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Tipsheet

Queen Elizabeth II’s Special Bond With President Reagan

AP Photo/File

Her Majesty Queen Elizabeth II, the United Kingdom’s longest-reigning monarch, passed away today at age 96. During her 70-year-long reign, she has met 13 out of the 14 last United States presidents. Over the years, historians pointed out that she had a special relationship with the late President Ronald Reagan.

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In 1982, one year after becoming president, Reagan and the first lady visited the Queen at Windsor. The Queen and Reagan carried out a horseback ride through Windsor Great Park where secret service agents hid in surrounding areas. 

During the visit, Reagan invited the Queen to his ranch in California. Mark Weinberg, who was a former spokesman, advisor and speechwriter to Reagan, wrote in his book “Movie Nights with the Reagans” that the president and the Queen had a “special bond” and remembered the horseback riding as “one of his fondest memories of his time as president.”

In 1983, the Queen and the Duke of Edinburgh visited Reagan's Santa Barbara home, Rancho Del Cielo. Originally, the Queen planned on sailing into Santa Barbara on Her Majesty’s Yacht Britannia to meet up with the president and first lady before going to Rancho Del Cielo for lunch and a horseback ride around the property. However, a severe storm altered the plans (via The Ronald Reagan Presidential Library and Museum): 

A severe storm, which brought more than three times the normal amount of rain to the area, made several last-minute changes to their meeting. The storm was howling and dumping rain on Santa Barbara and the coastline. 

The storm effect on the ocean, with multiple news agencies stating that there were 30 foot waves off the coast, had Queen Elizabeth II and Prince Philip opt to take a U.S. Air Force plane from Long Beach to Goleta where the couple was met by President and Nancy Reagan. The reception was held within a hanger to protect everyone from the raging storm. While no statements were given to the press and waiting crowds, there was still a little bit of fanfare to enjoy with a row of howitzers performing a 21-gun salute and the Air Force band playing ‘God Save the Queen’ and ‘The Star-Spangled Banner.’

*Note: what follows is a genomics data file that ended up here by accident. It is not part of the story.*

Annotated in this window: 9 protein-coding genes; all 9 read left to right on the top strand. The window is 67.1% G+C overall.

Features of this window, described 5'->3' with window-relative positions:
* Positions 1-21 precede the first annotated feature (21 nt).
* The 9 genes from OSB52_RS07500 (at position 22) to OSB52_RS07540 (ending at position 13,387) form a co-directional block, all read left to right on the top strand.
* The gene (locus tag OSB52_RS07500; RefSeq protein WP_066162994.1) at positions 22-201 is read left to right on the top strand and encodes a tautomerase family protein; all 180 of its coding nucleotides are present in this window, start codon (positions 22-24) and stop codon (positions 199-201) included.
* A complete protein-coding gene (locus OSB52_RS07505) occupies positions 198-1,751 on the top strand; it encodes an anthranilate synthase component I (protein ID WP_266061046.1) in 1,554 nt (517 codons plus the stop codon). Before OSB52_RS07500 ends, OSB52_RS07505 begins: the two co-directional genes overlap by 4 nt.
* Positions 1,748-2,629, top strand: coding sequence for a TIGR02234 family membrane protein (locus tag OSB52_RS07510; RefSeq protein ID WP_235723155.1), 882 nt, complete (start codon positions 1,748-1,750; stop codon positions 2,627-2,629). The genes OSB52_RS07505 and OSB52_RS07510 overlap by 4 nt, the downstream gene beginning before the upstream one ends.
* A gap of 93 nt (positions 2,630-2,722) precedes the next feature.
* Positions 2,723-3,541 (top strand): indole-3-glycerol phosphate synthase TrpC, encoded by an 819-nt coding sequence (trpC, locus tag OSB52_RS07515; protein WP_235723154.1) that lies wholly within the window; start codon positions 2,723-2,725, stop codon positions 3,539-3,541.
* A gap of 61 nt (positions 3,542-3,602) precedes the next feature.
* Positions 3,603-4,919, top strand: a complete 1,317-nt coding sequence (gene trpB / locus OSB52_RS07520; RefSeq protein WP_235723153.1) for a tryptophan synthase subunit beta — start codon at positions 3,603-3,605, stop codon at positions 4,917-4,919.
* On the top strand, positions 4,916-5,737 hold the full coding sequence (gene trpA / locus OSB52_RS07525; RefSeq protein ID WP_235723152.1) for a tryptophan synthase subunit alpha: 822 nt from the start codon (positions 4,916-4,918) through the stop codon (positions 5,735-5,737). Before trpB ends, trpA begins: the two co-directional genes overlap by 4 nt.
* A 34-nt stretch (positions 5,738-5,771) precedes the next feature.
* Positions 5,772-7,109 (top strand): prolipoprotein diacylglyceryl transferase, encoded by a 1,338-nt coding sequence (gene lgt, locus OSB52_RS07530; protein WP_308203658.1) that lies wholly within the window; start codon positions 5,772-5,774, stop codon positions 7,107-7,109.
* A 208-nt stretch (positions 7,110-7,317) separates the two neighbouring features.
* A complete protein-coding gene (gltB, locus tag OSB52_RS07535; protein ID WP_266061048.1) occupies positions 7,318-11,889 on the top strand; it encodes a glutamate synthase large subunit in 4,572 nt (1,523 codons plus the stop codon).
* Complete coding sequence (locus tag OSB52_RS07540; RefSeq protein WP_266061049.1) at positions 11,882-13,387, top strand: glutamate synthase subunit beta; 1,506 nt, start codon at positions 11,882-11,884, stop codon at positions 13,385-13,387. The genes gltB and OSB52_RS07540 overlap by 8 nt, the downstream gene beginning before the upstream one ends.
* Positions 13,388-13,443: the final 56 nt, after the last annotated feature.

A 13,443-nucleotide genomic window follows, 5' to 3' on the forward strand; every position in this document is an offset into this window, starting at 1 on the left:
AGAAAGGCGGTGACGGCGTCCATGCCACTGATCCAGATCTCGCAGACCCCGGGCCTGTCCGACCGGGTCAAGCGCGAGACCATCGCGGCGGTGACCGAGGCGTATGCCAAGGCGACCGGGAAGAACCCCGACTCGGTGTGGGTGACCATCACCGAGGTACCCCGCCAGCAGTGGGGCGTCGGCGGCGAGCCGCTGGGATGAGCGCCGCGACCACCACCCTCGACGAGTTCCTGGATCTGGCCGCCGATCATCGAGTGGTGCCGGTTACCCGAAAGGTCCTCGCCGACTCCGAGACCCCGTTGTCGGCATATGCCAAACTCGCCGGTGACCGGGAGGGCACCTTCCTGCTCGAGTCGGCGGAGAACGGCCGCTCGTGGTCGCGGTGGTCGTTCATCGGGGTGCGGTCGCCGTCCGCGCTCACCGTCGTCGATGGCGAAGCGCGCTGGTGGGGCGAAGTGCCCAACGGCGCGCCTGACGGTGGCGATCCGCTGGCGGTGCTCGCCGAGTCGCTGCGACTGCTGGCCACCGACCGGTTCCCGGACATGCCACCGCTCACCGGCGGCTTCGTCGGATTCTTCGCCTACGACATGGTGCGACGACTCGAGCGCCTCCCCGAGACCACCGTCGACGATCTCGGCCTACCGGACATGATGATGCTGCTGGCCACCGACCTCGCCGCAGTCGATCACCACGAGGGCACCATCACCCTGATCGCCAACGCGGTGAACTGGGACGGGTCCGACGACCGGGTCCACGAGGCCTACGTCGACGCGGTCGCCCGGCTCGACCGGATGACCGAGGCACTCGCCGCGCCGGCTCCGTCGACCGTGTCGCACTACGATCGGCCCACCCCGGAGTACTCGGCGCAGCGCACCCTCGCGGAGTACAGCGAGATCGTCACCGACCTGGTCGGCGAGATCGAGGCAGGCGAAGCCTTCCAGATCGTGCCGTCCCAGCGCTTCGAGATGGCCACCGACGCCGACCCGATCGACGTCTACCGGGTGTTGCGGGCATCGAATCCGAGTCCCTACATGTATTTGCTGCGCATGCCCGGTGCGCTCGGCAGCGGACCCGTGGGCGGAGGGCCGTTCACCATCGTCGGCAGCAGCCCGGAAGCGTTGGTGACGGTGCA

The group left the airport in two separate limousines and headed up to the Reagans’ Santa Barbara home, Rancho Del Cielo. Due to the amount of rain and now hazardous conditions the El Nino storm had created on the road leading up to the ranch, the group had to switch from limousines to SUVs. The storm's flood conditions made some of the roads impassable and created other hazards along the way. Several trees and rocks had been uprooted along the road. According to her Press Secretary, the Queen described the trip as “delightful and terribly exciting.”

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The Queen did not go horseback riding on this visit, but said she was looking forward to hopefully coming back.

During the visit, the president gifted Her Majesty a Hewlett-Packard computer, which she had installed in Buckingham Palace to track her horse breeding, training and racing activities, Vogue UK reported.

In 2019, Weinberg wrote that “the Reagans were not attracted to the Queen’s palaces, jewels or fame,” adding that “they liked and admired her for who she was as a person – a down-to-earth woman who understood and doggedly fulfilled the role to which she was born, was happiest away from the glitz and glamour of royal trappings, and who had a keen sense of humor.”

In June 1989, the Queen conferred an honorary knighthood on President Reagan, the highest honor Britain can give a foreigner. Reagan, the 57th American to receive honorary knighthood, told reporters outside Buckingham Palace “I feel greatly honored.”

The Queen made the presentation after hosting the president and the first lady for lunch in her private dining room, where she “rarely entertains foreigners,” the Los Angeles Times reported.

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When the Queen walked the president and first lady to their car, Reagan said “I can’t say how proud I am to receive it.”

In 2004, after Reagan passed away, the Queen reportedly sent her son Prince Charles to his funeral, though the Royal Family doesn’t often attend funerals for other country’s statesmen. Former first lady Nancy Reagan was “deeply honored” by this gesture.

Weinberg pointed out that although the Queen and the president’s “unlikely” relationship stemmed from their love of the outdoors and horseback riding, their love of serving their countries is what led to their lasting friendship.

“It may seem unlikely that a boy born to a poor family, the son of a shoe salesman and homemaker who lived in a tiny apartment on the second floor of a nondescript commercial building in the heartland of America, and a girl born to a Royal Duke and Duchess in the elegant splendor of a townhouse that would soon be replaced by palaces and castles, became true friends,” he wrote. “After all, he got where he did by working for it and being chosen by the people. She was born into it. But that didn’t matter. They may have initially found common ground in riding horses, but much more importantly, they loved their respective nations, considered it a true privilege to lead, and found true joy in serving their people.”

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